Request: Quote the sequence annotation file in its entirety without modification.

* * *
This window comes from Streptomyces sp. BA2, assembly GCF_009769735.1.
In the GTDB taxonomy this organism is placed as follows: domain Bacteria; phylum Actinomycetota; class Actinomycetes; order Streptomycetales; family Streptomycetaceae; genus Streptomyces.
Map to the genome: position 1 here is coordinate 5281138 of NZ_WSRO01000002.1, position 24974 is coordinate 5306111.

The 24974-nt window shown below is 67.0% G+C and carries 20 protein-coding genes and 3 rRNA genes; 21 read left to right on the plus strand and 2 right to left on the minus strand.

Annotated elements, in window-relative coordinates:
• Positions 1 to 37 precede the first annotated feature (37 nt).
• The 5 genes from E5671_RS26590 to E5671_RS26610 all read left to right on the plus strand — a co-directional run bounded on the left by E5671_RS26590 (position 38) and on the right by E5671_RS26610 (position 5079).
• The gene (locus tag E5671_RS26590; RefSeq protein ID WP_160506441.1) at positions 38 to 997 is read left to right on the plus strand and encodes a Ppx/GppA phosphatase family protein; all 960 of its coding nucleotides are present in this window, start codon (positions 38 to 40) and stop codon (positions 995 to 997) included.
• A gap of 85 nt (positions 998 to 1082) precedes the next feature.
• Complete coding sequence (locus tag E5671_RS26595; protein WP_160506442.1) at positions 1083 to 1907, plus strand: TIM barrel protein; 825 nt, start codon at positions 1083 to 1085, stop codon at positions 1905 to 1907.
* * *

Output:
This window comes from Streptomyces sp. BA2, assembly GCF_009769735.1.
In the GTDB taxonomy this organism is placed as follows: domain Bacteria; phylum Actinomycetota; class Actinomycetes; order Streptomycetales; family Streptomycetaceae; genus Streptomyces.
Map to the genome: position 1 here is coordinate 5281138 of NZ_WSRO01000002.1, position 24974 is coordinate 5306111.

The 24974-nt window shown below is 67.0% G+C and carries 20 protein-coding genes and 3 rRNA genes; 21 read left to right on the plus strand and 2 right to left on the minus strand.

Annotated elements, in window-relative coordinates:
• Positions 1 to 37 precede the first annotated feature (37 nt).
• The 5 genes from E5671_RS26590 to E5671_RS26610 all read left to right on the plus strand — a co-directional run bounded on the left by E5671_RS26590 (position 38) and on the right by E5671_RS26610 (position 5079).
• The gene (locus tag E5671_RS26590; RefSeq protein ID WP_160506441.1) at positions 38 to 997 is read left to right on the plus strand and encodes a Ppx/GppA phosphatase family protein; all 960 of its coding nucleotides are present in this window, start codon (positions 38 to 40) and stop codon (positions 995 to 997) included.
• A gap of 85 nt (positions 998 to 1082) precedes the next feature.
• Complete coding sequence (locus tag E5671_RS26595; protein WP_160506442.1) at positions 1083 to 1907, plus strand: TIM barrel protein; 825 nt, start codon at positions 1083 to 1085, stop codon at positions 1905 to 1907.